Phase two is to develop a prototype, or set up a demonstration. There could be a lot of different things that you’re recommending, but that’s the phase two piece.
The Small Business Innovative Research Program is really great for getting your feet wet. Even if you have a developed product but you’re modifying it for government use, that would also qualify for the program.
Going back to finding these opportunities, my father actually had a government contract through a larger corporation. He created a pellet that went into 50 caliber ammunition. He wouldn’t get the government contract himself, but General Dynamics or Olin would go through him to create this component of their contracts with the government. Are there opportunities like that out there?
Yes. That’s a really good point. There is a variety of ways the government can buy things from a small or large business owner. For example:
- Sole source contracts.
As a business owner, you need to understand how the government is buying what you’re selling. That’s something that you can do pretty easily with the research tools the government offers.
Let’s say you own a company that is licensed to do HVAC. Over time, you’ve built a relationship with the government office that purchases contracts in construction. From that relationship, you learn that next year, Hanscom Air Force Base is going to be building an office building, and you have interest in installing the HVAC system. But, you aren’t able to take the full construction contract.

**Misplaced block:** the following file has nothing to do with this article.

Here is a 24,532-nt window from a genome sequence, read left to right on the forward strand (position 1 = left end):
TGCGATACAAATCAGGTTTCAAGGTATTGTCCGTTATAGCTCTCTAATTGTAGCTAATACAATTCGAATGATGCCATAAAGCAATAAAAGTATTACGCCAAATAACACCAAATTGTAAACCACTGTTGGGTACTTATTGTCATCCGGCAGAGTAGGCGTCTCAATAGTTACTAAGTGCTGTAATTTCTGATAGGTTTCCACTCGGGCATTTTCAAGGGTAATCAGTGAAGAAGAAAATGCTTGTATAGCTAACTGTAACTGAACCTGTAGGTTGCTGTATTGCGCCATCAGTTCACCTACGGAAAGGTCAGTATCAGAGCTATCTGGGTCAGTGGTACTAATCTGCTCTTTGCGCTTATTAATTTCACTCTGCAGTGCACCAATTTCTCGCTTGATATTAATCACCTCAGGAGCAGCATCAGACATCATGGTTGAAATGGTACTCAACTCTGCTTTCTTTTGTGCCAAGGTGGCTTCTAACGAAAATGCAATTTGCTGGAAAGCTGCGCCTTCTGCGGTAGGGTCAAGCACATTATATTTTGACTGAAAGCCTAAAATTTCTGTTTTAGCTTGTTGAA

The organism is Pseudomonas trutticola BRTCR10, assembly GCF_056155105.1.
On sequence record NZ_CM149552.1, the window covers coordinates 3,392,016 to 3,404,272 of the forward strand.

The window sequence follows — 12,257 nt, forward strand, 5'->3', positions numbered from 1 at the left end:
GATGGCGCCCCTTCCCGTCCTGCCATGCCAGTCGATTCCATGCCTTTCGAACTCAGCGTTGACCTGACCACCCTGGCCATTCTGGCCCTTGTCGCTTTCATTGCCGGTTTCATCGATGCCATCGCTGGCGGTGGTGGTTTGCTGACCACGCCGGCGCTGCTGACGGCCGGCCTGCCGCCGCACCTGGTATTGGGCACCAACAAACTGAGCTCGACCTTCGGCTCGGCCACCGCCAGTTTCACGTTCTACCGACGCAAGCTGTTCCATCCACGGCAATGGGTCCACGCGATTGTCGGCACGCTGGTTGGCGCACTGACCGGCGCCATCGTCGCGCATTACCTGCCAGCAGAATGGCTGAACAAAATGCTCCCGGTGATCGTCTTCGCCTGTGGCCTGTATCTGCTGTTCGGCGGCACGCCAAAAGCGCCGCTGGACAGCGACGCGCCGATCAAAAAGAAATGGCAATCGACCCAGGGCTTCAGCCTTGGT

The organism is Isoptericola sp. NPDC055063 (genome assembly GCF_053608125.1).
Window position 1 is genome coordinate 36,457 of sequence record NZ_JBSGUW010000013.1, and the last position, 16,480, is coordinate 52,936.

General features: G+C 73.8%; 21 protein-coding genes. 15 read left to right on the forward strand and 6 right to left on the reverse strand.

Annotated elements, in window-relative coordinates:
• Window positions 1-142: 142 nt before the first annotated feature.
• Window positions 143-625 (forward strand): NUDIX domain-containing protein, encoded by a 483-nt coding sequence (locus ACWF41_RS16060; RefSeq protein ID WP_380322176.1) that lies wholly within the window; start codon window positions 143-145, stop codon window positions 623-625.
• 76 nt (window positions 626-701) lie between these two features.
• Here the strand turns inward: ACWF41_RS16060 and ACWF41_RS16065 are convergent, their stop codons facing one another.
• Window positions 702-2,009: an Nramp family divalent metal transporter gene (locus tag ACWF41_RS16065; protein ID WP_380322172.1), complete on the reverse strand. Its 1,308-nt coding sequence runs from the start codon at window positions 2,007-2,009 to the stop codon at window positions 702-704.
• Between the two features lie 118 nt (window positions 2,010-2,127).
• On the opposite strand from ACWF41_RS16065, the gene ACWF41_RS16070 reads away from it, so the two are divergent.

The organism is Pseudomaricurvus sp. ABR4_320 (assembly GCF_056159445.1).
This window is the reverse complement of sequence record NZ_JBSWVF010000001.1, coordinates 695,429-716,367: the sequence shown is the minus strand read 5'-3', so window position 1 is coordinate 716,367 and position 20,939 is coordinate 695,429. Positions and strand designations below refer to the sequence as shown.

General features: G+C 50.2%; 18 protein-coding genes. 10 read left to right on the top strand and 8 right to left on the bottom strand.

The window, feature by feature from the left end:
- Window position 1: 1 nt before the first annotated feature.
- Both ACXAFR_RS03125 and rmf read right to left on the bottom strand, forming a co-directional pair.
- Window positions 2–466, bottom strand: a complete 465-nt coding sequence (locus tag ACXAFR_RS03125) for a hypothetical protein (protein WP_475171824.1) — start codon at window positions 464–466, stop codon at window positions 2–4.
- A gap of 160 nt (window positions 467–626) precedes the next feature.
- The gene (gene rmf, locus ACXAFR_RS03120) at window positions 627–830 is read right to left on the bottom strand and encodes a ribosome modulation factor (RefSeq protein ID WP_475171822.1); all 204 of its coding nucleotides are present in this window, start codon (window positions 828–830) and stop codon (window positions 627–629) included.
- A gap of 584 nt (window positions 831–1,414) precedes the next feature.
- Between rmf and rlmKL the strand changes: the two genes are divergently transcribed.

What I recommend you do is look through a website like usaspending.gov to see which construction companies have done that type of work with the government – illustrating past performance – and reach out to them about this upcoming opportunity. The fact that you’re bringing them this opportunity sweetened the pot for them to work with you, involving you in the project.
If you reach out to three companies like that, you’ll get at least one or two bites to form an agreement and go after a large contract together. That’s very helpful for a small business, because the big company can handle the proposal writing, and so on.
Artificial intelligence is all the rage right now. Do you see AI being used to uncover some of these opportunities, or to help small businesses in this process?
It’s interesting that you bring that up. Two of my recent episodes on the DoD Contract Academy Podcast were about AI in the government space.
One of them is called Govly, which uses artificial intelligence and machine learning to enable government contractors, OEMs, and distributors to accurately plan for government purchases years in advance
The other is called Rogue, which is an AI tool specifically designed to help businesses write proposals for government contracts. It kind of works like ChatGPT.
Business Financing and Government Contracts
What happens if a business needs financing to fulfill an order from the government?
First, it depends on the contract. If it’s a SBIR contract, where the business is developing something for the first time, then you can win the contract before you have to start development. But those are research and development contracts.
So let’s say you win a small services contract that involves employing 20 people. The small business will have to pay those individual employees before the government pays the small business. That’s because there’s about a 90 day turnaround time on invoicing to the government.
Now, there are certain financing houses set up specifically for government contractors. One thing to know is once you win that government contract, it’s one of the most secure contracts you’re going to have. So a lot of banks know they can count on the government paying the business.